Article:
INGRID Newkirk, president of People for the Ethical Treatment of Animals (PETA), once wrote, "A rat is a pig is a dog is a boy."
So, following that logic backwards leads me to say that PETA and other groups demanding an end to, or a serious curtailing of, the use of antibiotics in animals are guilty of promoting serious animal abuse. We will leave the issue of child neglect to the courts.
The professed direction of this often poorly aimed and scientifically empty movement is to save humanity by severely reducing the use of antibiotics for cattle, hogs, chickens — the entire pantheon of agricultural animals.
The fear is that overuse of livestock antibiotics will create a fearsome army of super bugs that will threaten the lives of our children and maybe even end civilization as we know it today.
The truth is that most antibiotics used in the feedyard are approved for animal use only. If super bugs are created by their overuse, we might be looking at epidemics among our bovine herds, not among our human herds.
There also seems to be a curious lack of vigilance among these same groups when it comes to overuse of antibiotics prescribed by small-animal vets, general practitioners, obstetricians, proctologists, pediatricians, hospitals — you get the drift.
Let's not forget that the much-feared super bug methicillin-resistant Staphylococcus aureus originated in hospitals for humans, not in hog barns.
So, is it really okay to give a life-saving antibiotic to kittens and puppies or to ailing humans but not to inoculate a calf?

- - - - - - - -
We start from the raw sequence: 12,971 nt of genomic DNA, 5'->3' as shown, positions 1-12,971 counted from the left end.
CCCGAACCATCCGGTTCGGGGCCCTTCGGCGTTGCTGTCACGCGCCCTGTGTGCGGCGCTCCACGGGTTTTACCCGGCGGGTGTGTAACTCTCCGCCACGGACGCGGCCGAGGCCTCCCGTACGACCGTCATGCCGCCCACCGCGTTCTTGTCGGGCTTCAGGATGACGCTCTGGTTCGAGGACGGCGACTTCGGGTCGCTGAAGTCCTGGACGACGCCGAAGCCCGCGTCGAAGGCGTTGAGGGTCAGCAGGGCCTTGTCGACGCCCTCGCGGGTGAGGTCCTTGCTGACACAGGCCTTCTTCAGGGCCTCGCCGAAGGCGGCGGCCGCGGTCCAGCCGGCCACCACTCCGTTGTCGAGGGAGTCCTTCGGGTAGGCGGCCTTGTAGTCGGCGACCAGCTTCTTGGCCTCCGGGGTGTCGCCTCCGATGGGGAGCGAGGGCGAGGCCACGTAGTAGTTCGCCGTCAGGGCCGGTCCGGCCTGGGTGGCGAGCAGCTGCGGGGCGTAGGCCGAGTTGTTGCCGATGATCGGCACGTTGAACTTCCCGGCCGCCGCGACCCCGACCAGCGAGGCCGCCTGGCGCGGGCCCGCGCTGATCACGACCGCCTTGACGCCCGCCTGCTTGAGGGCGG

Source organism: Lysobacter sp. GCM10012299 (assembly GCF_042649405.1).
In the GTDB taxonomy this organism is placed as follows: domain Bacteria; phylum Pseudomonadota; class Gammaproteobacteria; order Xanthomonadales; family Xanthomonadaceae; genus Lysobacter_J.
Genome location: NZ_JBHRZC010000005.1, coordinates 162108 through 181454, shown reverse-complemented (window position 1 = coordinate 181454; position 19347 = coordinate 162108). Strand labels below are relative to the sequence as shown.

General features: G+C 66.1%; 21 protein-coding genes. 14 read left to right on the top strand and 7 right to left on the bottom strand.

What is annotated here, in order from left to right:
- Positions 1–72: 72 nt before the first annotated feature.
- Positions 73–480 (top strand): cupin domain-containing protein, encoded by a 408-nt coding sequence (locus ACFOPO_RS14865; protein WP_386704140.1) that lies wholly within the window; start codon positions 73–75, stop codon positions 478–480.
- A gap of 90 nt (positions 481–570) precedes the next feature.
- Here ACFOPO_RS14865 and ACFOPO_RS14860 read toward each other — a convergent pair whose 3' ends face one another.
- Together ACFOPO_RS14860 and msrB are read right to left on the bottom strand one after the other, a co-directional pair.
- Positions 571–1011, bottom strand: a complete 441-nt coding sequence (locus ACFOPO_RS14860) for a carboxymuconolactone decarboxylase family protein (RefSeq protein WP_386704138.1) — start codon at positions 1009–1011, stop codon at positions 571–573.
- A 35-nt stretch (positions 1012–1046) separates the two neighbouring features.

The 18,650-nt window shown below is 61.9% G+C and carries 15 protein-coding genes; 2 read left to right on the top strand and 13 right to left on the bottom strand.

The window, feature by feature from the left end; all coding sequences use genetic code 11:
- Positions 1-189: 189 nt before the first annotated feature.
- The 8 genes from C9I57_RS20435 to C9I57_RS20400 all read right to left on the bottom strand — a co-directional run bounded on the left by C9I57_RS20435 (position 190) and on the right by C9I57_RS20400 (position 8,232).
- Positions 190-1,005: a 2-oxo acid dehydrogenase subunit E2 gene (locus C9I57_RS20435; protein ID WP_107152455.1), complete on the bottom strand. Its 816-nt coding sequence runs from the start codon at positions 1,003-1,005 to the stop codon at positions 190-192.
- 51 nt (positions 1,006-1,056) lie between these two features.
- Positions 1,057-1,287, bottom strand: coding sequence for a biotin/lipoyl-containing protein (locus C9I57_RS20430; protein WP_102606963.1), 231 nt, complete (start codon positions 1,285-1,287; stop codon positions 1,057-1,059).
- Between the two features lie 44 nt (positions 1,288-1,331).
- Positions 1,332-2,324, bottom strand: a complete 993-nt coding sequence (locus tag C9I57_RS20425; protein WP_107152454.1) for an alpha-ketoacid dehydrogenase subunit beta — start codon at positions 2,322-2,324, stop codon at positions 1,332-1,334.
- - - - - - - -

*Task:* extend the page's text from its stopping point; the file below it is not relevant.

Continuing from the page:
If Newkirk was an honest woman, she would be pitching a screaming fit about that twisted line of logic.
Allowing a sick farm animal to suffer and die when a cure is at hand should be against everything PETA stands for, but I suspect that Newkirk has been off her meds for quite a while, and no one in her cloistered group is brave enough to suggest a return to her neighborhood pharmacy.
To broaden this debate and add some important context, just recently, Medical Daily suggested that pediatricians need to go "back to school" to learn the proper use of antibiotics.
The article reported, "The rapid emergence of microbial drug resistance has been partially blamed on doctors relying too heavily on 'broad-spectrum' antibiotics that target a wide range of bacteria in cases when more specific 'narrow-spectrum' antibiotics are needed. Another deleterious, but common, practice involves prescribing antibiotics when people are infected with viruses, which will not respond to the treatment."
Read more about the report at www.medicaldaily.com/articles/16422/20130611/broad-spectrum-antibiotics-pediatricians-study-training-programs-children-antibiotic-overuse-antibiotic-resistance.htm#IKfSrSuA1XVOCehw.99.
So, here's the intelligent compromise: Let's do our part by taking a long look at subtherapeutic antibiotic use; there are other, better ways to improve livestock growth, and those drugs might instead be better used to fight infection.
Leave Baxter Black and other large-animal vets alone to ply their trade and prescribe antibiotics as they deem necessary by years of college training and "hands-on" experience.
People doctors can also do their part by being a bit more judicious about their prescription of antibiotics for use by the humans under their care.
*Chuck Jolley is president of Jolley & Associates, a marketing and public relations firm that concentrates on the food industry.